Neil Young & Crazy Horse
This ain't your momma's Neil Young.
After 1980's Hawks & Doves satisfied Neil's acoustic binge, he responded with Reactor, which can only be described as reckless energy let loose, with inevitable consequences. In some circles it's referred to as Neil's only attempt at comedy. It's certainly an inconsistent album, using the creative juice of live performance as an unchecked attempt at pure smash and grab rock. One has to give credit to the ballsy attempt by the band to simply lay out their raison d'etre as a function of force of will, especially in the increasingly ironic Year of MTV. But AC/DC they are not, and I think that's fairly clear given the out and out weird vibe that permeates the record.
The music itself jumps all over the place, but plants its feet most squarely in the days of early metal and blues rock. It shines brightest when the band gets down to serious business (rare), and whatever merits it has as a cultural statement or via artistic license is squandered by the sheer nonessentiality of the album. I mean, really, Neil: why did you even bother? It's simply strange to see one of America's most respected songwriters essentially perform a throwaway album with almost no emphasis on lyrics, cohesion, structure, or a basic respect for his fans.
Hands down Neil's heaviest album, I would be loathe to tell anyone who wasn't intimately familiar (and comfortable) with the highs and lows of the Neil Young / Crazy Horse collaboration to buy this album, or listen to it, with the exception of "Shots", which in my mind should go on his greatest hits.
- Op-e-ra Star - Certainly an antithesis to your typical Neil Young composition (though he would repeat the formula more frequently in the years to come), its hoot-based chorus and relatively tight punkish guitars certainly suggest that Neil and crew might have been paying more attention to the signs of the times than you would expect from someone with nearly 20 years of playing under his belt.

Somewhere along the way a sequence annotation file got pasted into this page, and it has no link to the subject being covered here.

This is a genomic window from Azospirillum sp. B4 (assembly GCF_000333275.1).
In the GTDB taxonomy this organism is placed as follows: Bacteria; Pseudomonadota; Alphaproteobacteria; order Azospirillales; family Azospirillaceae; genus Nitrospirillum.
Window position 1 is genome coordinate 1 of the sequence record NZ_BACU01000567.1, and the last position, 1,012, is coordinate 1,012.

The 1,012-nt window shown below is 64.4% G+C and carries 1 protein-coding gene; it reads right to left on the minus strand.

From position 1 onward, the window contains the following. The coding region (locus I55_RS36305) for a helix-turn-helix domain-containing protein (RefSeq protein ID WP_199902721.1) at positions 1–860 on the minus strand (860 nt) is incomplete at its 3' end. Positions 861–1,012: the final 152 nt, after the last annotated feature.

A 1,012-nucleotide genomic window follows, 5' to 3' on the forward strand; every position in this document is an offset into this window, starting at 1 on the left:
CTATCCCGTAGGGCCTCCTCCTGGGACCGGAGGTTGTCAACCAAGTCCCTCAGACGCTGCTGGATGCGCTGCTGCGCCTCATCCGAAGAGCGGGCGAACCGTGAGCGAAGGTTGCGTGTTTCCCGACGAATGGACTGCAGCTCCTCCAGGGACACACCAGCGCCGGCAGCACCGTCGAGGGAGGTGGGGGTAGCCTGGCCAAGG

- Surf-er Joe and Moe the Sleaz - All thunder and no lightning, it's one of the few tracks on here that suffers despite the intensity that resonates throughout the album. Maybe it's the cowbell, maybe it's the exceedingly weak vocal Neil offers on the chorus, but this song just kind of sits there. A flat soda.
- T-Bone - If the nonsensical "mash potato" lyrics don't turn you off, this 9 minute monstrosity is sure to turn you off about 8 minutes before it ends. For some reason, some people really love it: these people are the enemy, and will be first against the wall.
- Get Back On It - A standard blues number with a nice boogie beat, some nifty guitar licks, and a touch of call and response. How unhip this must've seemed in 1981. Pshaw.
- South-ern Pac-i-fic - Probably the most easily identifiable "Neil Young-style" song on the album, it's a chugging railroad cowboy anthem with a heavy lyric and a haunting chorus. And thus it's the best track on the album.
- Mo-tor Cit-y - Dated mostly by its political reference to Japan's increasing automobile presence in the US at the turn of the century, but even as a standalone cowpoke blues song its pretty substandard.
- Rap-id Tran-sit - That is the rippingest one-note solo ever, my friend. But that doesn't save this simple groove, which relies a bit too much on a nervous energy that Neil just can't quite convey (for some reason, David Byrne could probably pull off this song with no modification. But that's why he's Neil Young!)
- Shots - Its heavy opening and punchy snare rhythm aren't done a service by Neil's interminably thin voice, but man, that band could wail. I'd vote this the best track if you want to hear why people praise Neil's guitar work.